Expected to open in the mid-2020s, the partnership could reduce the CO2 emissions from the Runcorn power station by over 150,000 tonnes each year

HyNet North West and InterGen are to create a low carbon power station at the independent power producer's Rocksavage Power plant in Liverpool City region.  

Expected to begin in the mid-2020s, the partnership could reduce the CO2 emissions from the Runcorn power station by over 150,000 tonnes each year, the equivalent of taking 60,000 cars off the road every year.

Situated across one of the UK’s largest industrial areas which supports the highest number of manufacturing jobs of any UK region, HyNet North West will bring clean growth to safeguard jobs, and create thousands of new employment opportunities.

Following a commitment of £72 million in funding, HyNet North West will transform the North West into the world’s first low carbon industrial cluster, playing a critical role in the UK’s transition to ‘net zero’ greenhouse gas emissions by 2050 and the global fight against climate change.

HyNet North West will begin decarbonising the North West and North Wales region from 2025, replacing fossil fuels currently used for electricity generation, industry, heating homes and transportation with clean hydrogen. The project will also capture and lock up carbon which is currently emitted into the atmosphere.

It anticipates that by 2028, Rocksavage will have enough hydrogen produced by HyNet to move towards a 100% net zero power generation power station as the Gas Turbine technology becomes available. 

InterGen’s Rocksavage Plant Manager Dan Fosberg said Rocksavage has been safely generating energy to power the north west for nearly 25 years, but in order to meet the UK’s net zero targets, traditional generation needs to adapt.

"HyNet North West will allow us to pivot our operations as we transition to a low-carbon world. The proximity of the Rocksavage Power Plant to the HyNet North West hydrogen network provides us with an exciting and unique opportunity," he said.

As soon as the first stage of the hydrogen network is available at Runcorn, InterGen intends to modify the existing generating plant to consume a blend of hydrogen with natural gas and start to reduce our emissions.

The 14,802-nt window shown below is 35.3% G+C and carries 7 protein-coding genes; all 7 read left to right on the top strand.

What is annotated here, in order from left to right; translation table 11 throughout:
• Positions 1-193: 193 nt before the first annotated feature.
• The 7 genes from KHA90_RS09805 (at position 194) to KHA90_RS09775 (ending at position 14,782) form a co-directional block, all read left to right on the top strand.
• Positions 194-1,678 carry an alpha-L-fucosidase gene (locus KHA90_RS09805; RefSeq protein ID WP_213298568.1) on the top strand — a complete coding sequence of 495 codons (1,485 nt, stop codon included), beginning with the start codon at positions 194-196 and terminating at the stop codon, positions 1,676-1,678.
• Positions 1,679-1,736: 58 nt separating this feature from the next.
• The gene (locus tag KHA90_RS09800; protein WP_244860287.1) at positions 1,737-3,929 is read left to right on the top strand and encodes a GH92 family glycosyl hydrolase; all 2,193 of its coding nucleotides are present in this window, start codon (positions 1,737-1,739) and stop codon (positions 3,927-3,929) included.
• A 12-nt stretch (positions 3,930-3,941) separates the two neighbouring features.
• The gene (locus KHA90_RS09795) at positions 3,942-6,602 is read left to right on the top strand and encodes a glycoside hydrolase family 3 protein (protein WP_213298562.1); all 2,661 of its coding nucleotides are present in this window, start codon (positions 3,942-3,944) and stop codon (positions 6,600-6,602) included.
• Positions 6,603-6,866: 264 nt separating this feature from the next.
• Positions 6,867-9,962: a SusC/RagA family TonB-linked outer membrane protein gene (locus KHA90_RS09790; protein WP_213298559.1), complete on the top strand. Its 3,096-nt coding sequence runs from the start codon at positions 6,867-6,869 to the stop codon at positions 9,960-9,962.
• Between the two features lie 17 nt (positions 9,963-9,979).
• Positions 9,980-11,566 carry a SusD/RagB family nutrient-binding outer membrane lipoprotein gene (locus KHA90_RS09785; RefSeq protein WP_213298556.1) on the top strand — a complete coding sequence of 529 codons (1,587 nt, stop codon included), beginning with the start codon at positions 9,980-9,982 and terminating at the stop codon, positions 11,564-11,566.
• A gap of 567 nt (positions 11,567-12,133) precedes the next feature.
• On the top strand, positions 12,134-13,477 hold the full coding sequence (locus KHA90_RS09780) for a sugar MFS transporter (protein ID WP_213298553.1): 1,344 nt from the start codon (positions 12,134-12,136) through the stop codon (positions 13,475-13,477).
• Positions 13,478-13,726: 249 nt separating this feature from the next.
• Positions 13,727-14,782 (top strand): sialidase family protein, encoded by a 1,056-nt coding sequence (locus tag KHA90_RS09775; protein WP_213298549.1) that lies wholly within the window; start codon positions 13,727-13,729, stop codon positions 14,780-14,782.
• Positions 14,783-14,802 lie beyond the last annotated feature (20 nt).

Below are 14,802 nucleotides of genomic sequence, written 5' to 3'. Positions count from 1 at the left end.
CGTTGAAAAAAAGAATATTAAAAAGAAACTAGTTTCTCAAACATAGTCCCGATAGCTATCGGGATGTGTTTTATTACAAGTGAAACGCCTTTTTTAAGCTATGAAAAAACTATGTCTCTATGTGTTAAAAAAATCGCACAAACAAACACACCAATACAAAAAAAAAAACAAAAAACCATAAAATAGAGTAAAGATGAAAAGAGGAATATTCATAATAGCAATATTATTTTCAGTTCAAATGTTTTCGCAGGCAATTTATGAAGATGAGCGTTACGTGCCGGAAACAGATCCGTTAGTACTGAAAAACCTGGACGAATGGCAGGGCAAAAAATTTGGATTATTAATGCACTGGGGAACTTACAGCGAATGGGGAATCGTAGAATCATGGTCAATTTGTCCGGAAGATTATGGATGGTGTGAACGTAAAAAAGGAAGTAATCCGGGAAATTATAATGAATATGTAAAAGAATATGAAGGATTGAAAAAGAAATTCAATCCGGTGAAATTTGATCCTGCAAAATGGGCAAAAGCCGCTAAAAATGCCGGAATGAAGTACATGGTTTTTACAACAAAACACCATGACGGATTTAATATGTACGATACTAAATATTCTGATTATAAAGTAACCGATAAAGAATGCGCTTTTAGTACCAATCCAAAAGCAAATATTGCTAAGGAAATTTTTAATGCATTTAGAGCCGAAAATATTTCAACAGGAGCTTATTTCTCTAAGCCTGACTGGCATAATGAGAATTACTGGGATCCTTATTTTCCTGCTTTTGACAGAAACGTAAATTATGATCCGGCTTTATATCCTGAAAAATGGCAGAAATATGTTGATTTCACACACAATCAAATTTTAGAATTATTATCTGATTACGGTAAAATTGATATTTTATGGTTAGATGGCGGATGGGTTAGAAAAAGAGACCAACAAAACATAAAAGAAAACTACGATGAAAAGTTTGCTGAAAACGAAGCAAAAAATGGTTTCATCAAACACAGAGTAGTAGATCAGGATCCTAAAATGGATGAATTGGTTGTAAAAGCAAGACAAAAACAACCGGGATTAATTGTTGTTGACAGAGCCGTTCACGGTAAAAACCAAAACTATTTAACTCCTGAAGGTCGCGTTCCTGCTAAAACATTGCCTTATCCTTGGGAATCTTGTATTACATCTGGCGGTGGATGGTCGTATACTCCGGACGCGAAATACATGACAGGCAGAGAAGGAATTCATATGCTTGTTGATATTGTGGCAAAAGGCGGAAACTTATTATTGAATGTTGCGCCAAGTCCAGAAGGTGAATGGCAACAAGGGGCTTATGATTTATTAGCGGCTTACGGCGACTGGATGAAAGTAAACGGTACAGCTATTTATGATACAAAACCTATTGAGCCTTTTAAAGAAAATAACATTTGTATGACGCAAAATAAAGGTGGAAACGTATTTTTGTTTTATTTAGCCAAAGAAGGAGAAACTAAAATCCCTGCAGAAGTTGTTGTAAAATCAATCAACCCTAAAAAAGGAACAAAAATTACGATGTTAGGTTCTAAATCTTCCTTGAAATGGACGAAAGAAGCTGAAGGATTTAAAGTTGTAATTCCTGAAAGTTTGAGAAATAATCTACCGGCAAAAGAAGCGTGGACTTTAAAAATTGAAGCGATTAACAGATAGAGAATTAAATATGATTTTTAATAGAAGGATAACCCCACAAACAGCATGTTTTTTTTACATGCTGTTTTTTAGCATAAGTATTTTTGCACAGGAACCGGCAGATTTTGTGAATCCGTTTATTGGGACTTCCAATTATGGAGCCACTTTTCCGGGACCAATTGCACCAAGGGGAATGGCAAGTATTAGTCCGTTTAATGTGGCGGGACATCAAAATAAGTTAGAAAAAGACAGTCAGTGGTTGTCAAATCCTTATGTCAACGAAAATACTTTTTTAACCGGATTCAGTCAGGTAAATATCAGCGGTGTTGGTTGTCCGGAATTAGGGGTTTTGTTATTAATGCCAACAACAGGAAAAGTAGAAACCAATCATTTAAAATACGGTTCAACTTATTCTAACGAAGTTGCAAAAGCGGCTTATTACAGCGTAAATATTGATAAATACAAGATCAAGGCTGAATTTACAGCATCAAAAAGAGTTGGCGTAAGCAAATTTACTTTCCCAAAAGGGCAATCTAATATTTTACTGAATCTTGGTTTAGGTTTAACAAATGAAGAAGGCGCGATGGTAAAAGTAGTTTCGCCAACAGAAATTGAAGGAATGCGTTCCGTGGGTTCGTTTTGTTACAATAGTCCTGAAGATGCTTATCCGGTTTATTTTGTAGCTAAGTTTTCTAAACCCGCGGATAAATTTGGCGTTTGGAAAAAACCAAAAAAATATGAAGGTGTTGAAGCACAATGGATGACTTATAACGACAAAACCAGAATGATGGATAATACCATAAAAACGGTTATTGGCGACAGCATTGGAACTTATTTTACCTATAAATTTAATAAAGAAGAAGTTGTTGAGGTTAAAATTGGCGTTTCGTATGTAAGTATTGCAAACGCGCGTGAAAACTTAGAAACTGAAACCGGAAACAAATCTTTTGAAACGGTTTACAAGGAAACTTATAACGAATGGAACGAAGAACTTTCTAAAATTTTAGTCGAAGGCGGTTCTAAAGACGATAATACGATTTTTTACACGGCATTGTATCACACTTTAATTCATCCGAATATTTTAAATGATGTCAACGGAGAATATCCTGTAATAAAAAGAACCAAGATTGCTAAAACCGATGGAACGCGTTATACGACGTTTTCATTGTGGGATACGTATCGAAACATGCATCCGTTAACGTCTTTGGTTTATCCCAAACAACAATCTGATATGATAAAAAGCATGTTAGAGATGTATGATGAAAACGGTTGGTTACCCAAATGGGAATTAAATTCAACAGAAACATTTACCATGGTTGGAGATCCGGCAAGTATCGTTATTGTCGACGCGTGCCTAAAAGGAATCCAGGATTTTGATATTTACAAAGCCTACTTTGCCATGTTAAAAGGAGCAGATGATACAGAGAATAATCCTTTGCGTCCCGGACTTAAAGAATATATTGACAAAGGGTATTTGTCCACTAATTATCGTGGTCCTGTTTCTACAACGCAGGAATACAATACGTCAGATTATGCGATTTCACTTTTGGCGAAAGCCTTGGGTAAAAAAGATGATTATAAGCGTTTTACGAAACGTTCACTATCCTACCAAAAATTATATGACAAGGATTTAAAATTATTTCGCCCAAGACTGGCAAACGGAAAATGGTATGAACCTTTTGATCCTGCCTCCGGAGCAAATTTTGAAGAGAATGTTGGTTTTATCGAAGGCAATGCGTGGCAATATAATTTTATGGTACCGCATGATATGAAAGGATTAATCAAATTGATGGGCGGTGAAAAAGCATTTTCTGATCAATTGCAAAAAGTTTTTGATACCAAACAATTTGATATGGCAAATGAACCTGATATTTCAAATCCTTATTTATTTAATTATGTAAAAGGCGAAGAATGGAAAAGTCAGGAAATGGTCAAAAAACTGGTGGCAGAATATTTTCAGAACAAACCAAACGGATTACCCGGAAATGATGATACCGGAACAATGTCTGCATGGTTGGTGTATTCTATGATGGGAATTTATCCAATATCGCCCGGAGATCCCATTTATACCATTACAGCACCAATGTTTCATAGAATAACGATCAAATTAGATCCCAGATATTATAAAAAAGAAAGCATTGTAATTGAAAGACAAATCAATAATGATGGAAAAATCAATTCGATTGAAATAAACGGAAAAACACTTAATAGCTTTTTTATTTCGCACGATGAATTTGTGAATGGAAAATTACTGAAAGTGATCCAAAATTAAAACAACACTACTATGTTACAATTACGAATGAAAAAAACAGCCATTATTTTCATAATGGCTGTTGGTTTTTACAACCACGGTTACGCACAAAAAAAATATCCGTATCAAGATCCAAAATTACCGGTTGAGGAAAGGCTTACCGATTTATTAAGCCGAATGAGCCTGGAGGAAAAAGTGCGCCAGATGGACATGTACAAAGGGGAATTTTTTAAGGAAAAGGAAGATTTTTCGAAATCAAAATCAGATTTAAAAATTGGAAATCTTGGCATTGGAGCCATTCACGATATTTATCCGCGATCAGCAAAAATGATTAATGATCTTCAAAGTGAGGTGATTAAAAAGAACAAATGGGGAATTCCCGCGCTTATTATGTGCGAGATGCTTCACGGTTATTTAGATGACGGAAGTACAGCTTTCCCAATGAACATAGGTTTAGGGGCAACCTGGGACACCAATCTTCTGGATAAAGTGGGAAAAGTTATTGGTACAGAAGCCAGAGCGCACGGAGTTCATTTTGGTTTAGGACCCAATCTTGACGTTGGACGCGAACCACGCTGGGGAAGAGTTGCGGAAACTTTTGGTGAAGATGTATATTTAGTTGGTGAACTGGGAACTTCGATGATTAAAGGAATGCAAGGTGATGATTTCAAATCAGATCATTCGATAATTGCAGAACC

The HyNet North West project milestones mean that Rocksavage could be the first plant in the UK to blend Hydrogen with natural gas, a step forward for the industry in the target for net-zero. Once the gas turbine technology becomes available, it will explore options with HyNet North West to create a zero emissions power station using 100% hydrogen. 

The project will play a big part in supporting Liverpool City Region in its commitment to reach zero carbon by 2040 and accelerate the UK’s transition to net zero by 2050. 

Steve Rotheram, Metro Mayor of Liverpool City Region, said: “Putting the Liverpool City Region at the heart of the Green Industrial Revolution is one of my top priorities. With our existing strengths in green energy, we have the potential to become the UK’s renewable energy coast. 

“I am committed to doubling the number of green jobs in our region and exciting projects like HyNet will be a key part of that. We’re going to lead the way, not only in doing our bit to tackle climate change, but in pioneering new and innovative technology that in turn attracts more jobs and investment to our region.”

David Parkin, HyNet North West Project Director, said HyNet North West will play a big part in tackling climate change regionally. "It will ensure the region remains an attractive location for investment and for companies to grow through the establishment of a clean economy, protection of skilled jobs and creation of thousands of new long-term employment opportunities.

“Our partnership with InterGen at Rocksavage shows just how great an impact HyNet will have on the region – decarbonising homes, workplaces, travel and industry.”

HyNet North West is a low carbon energy project at the forefront of the UK’s journey to a Net Zero future, being developed by a consortium comprising Progressive Energy, Cadent, Essar, Inovyn, Eni, University of Chester, CF Fertilisers and Hanson.